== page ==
Sperm investment in relation to weapon size in a male trimorphic insect?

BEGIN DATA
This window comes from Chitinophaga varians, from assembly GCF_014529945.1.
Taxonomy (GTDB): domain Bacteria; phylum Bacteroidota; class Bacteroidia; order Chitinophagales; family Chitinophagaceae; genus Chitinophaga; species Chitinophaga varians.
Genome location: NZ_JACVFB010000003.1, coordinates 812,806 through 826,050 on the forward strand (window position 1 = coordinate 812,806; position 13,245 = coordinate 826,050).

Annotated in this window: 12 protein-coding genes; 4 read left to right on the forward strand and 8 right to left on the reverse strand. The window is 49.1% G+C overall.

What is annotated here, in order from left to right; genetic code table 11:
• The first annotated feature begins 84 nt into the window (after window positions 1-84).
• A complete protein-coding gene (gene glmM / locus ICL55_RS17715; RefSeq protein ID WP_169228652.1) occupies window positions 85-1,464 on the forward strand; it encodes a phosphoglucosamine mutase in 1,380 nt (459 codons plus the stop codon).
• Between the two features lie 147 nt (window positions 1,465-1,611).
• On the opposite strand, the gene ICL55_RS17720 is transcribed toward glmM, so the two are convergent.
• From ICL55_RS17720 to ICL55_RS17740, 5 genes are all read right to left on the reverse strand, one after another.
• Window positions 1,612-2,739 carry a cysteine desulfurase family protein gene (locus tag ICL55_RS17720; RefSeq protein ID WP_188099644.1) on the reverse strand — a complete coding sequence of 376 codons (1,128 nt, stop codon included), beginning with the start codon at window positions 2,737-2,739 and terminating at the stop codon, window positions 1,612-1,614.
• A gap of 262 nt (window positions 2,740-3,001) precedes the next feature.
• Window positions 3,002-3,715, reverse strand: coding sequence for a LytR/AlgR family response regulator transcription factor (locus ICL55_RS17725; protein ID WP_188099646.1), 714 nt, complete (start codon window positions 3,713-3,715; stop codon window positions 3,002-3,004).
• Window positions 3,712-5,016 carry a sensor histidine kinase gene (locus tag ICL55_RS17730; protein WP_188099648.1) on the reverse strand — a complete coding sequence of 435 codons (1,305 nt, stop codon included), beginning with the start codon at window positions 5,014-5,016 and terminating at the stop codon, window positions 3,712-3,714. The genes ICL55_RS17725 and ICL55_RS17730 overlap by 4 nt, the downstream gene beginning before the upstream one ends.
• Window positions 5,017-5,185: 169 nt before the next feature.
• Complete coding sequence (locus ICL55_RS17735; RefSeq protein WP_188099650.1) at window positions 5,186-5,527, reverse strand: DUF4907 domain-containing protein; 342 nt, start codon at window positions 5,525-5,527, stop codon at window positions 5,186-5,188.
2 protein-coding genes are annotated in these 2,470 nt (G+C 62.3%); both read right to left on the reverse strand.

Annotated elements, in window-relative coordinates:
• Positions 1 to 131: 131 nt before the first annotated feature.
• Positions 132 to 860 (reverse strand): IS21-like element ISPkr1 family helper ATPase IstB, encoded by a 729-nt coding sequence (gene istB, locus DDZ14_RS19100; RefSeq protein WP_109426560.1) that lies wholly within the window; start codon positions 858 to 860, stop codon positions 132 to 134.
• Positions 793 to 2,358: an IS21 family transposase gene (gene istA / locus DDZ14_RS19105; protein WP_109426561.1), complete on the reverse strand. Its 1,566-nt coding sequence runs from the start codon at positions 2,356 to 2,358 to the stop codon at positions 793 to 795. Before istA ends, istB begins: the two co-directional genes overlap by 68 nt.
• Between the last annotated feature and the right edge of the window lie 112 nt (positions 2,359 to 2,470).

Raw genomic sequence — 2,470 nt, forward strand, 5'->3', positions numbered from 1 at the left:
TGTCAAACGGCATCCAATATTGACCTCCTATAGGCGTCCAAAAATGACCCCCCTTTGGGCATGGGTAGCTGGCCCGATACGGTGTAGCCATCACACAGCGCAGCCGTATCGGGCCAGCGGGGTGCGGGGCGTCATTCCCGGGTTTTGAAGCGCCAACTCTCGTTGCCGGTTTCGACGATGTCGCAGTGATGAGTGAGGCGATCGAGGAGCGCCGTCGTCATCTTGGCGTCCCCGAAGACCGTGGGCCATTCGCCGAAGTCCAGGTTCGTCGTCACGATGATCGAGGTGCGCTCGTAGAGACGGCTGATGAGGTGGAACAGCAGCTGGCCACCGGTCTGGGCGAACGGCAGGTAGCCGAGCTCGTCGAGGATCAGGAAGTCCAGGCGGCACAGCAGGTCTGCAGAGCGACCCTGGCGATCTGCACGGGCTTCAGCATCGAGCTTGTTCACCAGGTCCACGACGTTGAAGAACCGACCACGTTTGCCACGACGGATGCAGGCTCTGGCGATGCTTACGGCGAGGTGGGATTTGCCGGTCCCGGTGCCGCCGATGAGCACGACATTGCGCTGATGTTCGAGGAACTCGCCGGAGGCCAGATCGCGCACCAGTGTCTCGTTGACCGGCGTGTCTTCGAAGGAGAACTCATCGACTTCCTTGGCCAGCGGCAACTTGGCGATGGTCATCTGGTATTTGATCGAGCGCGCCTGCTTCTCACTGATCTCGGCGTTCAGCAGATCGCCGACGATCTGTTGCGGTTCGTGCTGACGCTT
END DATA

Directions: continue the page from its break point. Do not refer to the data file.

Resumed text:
In the harem polygynous Wellington tree weta (Hemideina crassidens), early maturation at the eighth instar by males is associated with smaller mandibular weaponry. Because these males, compared with larger males (i.e., matured at 10th instar), are less successful at holding harems, they appear to have decreased mating success. Therefore, smaller males may acquire mates using tactics different than those of males with larger weaponry. A source of empirical support for this hypothesis is to show...[Show more]
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